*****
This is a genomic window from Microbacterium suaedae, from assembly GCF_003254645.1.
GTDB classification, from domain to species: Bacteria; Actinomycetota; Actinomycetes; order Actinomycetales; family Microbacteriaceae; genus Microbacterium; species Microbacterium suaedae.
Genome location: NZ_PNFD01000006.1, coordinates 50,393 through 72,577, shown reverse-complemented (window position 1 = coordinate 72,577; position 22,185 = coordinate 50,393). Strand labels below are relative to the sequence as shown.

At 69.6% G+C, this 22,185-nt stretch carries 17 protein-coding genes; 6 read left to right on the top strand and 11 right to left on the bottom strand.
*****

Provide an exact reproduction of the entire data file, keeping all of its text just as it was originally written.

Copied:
This is a genomic window from Microbacterium suaedae, from assembly GCF_003254645.1.
GTDB classification, from domain to species: Bacteria; Actinomycetota; Actinomycetes; order Actinomycetales; family Microbacteriaceae; genus Microbacterium; species Microbacterium suaedae.
Genome location: NZ_PNFD01000006.1, coordinates 50,393 through 72,577, shown reverse-complemented (window position 1 = coordinate 72,577; position 22,185 = coordinate 50,393). Strand labels below are relative to the sequence as shown.

At 69.6% G+C, this 22,185-nt stretch carries 17 protein-coding genes; 6 read left to right on the top strand and 11 right to left on the bottom strand.